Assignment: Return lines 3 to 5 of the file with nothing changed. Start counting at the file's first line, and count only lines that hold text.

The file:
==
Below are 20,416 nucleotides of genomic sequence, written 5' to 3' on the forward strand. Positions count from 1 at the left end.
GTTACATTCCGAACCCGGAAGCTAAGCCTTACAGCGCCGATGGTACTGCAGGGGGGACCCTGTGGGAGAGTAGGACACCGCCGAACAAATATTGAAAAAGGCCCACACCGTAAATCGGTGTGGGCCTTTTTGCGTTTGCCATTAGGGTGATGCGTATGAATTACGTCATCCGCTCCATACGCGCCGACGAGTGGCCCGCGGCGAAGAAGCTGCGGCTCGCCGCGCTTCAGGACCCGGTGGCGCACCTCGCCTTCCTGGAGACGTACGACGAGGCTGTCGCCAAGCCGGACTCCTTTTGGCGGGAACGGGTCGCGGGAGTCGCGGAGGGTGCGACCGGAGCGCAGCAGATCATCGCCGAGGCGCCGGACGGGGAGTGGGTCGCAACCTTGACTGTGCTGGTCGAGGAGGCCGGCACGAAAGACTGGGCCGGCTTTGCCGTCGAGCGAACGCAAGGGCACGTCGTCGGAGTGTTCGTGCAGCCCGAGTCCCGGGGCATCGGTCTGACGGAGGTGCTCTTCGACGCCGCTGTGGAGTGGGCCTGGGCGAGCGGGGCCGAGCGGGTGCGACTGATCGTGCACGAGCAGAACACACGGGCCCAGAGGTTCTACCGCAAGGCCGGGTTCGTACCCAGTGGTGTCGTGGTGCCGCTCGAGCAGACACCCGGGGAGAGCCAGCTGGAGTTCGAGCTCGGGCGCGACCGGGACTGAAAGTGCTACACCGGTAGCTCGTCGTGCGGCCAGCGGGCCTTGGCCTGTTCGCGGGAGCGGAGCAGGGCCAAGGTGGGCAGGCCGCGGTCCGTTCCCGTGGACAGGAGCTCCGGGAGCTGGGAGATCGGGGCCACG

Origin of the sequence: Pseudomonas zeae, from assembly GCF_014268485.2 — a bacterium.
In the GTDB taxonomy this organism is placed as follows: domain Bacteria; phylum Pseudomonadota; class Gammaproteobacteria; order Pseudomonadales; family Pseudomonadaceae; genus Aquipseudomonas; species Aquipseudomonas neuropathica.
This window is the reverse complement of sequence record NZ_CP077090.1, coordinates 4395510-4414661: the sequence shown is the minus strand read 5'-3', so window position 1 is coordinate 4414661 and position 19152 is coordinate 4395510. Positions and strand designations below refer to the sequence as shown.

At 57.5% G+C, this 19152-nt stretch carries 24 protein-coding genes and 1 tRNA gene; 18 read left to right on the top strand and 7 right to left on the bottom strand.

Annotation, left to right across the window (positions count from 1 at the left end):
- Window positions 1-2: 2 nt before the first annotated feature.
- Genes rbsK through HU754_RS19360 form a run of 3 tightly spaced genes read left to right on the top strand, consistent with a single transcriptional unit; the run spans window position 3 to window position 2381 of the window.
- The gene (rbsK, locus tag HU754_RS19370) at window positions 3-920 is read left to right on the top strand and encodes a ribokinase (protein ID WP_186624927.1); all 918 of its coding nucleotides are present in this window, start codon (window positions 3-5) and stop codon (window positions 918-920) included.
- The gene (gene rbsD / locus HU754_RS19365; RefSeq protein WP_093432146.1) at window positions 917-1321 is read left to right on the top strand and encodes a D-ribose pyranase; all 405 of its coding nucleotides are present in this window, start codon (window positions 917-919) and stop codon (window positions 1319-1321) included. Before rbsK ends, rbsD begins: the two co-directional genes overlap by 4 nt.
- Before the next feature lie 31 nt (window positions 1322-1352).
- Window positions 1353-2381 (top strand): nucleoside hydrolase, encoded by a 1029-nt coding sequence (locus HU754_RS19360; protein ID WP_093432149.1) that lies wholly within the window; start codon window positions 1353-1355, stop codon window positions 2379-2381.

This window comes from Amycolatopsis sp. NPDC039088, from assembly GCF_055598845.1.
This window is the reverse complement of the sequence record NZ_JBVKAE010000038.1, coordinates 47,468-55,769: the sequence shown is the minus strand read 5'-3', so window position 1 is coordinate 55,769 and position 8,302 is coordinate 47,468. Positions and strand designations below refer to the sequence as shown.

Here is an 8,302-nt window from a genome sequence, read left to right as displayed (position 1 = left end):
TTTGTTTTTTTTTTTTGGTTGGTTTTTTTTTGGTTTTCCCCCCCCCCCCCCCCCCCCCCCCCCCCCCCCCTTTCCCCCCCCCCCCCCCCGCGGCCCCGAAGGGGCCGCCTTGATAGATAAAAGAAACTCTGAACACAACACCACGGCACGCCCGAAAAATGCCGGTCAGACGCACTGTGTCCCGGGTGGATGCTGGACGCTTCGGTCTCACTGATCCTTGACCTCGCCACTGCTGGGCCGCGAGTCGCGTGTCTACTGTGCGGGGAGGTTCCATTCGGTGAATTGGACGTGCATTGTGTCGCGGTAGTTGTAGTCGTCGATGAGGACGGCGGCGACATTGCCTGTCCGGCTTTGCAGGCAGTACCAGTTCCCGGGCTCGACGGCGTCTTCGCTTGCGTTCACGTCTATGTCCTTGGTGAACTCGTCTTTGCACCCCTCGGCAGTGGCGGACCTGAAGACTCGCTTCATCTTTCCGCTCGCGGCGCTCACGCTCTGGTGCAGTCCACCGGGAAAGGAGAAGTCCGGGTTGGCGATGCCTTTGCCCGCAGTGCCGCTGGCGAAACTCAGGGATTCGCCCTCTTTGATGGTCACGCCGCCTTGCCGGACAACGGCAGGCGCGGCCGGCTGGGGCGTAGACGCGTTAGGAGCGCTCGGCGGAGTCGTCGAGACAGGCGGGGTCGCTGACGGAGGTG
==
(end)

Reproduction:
Origin of the sequence: Pseudomonas zeae, from assembly GCF_014268485.2 — a bacterium.
In the GTDB taxonomy this organism is placed as follows: domain Bacteria; phylum Pseudomonadota; class Gammaproteobacteria; order Pseudomonadales; family Pseudomonadaceae; genus Aquipseudomonas; species Aquipseudomonas neuropathica.
This window is the reverse complement of sequence record NZ_CP077090.1, coordinates 4395510-4414661: the sequence shown is the minus strand read 5'-3', so window position 1 is coordinate 4414661 and position 19152 is coordinate 4395510. Positions and strand designations below refer to the sequence as shown.